Statutory Concurrence Of Consent For Of O&G Surgery Any Equity Or Fairness?
Lectures on Medical Jurisprudence are often laced with stern admonitions from educators on the need for the doctor-in- training to be wary of medico-legal tangles in his professional days. Among such issues are those related to custody, duty of care, and consent.
Prior consent needs to be obtained from patients lest the medical practitioner stands accused of assault...in the first instance...and manslaughter or even murder if death were to result from such medical procedure.
Consent may be implied or expressed. Expressed consent may be oral or written. Sundry medical examination within the confines of doctor's consulting rooms may require only implied consent derived from the fact that the examined patient willingly enters the hospital premises and registers....or otherwise books an appointment to see the doctor.
Consent needs to be expressed... perhaps merely oral, if more "intimate" examinations are planned...the chest in the female and genital areas in both sexes. Invasive procedures require that prior written consent be obtained from the patient. Extensive diagnostic and surgical process....minor, intermediate and major, belong to this category.
Written and signed consents must be witnessed...the best witnesses being close relations of the patient.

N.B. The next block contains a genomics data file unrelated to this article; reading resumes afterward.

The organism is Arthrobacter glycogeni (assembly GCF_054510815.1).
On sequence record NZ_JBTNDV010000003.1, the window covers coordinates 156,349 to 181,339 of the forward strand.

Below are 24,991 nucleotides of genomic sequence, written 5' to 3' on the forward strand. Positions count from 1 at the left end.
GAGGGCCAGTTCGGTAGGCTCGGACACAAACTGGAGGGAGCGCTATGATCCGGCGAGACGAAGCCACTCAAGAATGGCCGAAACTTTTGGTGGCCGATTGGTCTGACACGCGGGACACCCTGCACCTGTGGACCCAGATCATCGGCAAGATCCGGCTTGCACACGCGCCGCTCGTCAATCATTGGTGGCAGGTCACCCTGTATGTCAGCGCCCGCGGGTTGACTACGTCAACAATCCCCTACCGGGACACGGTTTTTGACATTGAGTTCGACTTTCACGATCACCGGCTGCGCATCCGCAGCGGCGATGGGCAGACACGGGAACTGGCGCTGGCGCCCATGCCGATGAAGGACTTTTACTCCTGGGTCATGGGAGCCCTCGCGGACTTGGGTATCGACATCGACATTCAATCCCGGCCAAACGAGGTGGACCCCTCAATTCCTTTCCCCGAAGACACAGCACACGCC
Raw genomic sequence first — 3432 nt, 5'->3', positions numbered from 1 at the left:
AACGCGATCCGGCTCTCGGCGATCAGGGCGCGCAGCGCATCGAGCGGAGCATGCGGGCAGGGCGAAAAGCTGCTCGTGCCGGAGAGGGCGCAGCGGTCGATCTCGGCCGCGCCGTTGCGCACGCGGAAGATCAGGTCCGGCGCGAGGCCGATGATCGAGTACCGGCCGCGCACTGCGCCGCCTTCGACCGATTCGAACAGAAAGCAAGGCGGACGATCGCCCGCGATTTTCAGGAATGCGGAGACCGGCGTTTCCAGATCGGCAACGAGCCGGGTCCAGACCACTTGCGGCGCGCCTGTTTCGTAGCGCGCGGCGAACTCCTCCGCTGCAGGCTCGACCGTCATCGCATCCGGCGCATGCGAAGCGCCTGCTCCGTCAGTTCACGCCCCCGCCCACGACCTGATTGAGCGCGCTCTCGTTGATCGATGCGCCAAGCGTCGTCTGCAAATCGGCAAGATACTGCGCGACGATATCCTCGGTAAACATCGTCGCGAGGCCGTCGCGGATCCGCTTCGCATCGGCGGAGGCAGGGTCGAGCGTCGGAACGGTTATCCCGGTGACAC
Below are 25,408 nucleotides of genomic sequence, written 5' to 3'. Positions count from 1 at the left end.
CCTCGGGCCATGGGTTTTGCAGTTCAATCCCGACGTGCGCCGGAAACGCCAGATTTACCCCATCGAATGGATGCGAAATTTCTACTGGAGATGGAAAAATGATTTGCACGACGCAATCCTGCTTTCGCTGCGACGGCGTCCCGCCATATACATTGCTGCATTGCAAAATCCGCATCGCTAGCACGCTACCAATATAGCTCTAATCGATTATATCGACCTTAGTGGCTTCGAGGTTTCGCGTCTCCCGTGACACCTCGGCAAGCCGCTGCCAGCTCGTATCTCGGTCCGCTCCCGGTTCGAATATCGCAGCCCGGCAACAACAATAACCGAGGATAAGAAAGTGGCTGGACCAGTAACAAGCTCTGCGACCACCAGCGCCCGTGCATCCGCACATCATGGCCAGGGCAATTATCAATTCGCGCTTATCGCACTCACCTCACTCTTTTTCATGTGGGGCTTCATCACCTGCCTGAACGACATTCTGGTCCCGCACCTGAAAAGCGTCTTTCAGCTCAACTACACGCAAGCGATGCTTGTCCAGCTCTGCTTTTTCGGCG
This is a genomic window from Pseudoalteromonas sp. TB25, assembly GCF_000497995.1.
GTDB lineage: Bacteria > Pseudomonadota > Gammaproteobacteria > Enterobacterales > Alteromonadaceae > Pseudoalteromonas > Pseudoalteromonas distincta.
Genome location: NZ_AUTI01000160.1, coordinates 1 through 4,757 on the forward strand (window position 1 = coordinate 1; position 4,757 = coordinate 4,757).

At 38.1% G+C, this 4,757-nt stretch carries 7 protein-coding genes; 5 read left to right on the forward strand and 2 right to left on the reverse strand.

This leads me to the issue of information. Informed consent. The doctor is expected to have provided his patient with adequate information on the planned procedure, alternatives, pros and cons prior to obtaining consent. It is only after this that consent is deemed to be informed.
Procedures on body areas which are of mutual interests to couples require that consent be obtained from both parties. But my observation is that this latter prerequisite is observed more in abeyance as it is females that are usually bogged down with it.
While males undergoing elective urological surgery are not made to obtain consent from their wives as a condition for such procedures, married women are often asked to get concurrent legal consent from their husbands as a medico-legal precondition before obstetric and gynecological procedures are performed on them. Obvious exceptions being dire medical emergencies.
A situation where a man can literally stroll into a surgery for a vasectomy with little hassle other than his consent, while a woman with advanced carcinoma of the cervix is expected to obtain concurrent consent from her husband leaves much to be desired!
It is bereft of equity.... and fairness....
Dr Tosin Akindele is a medical practitioner and public affairs analyst.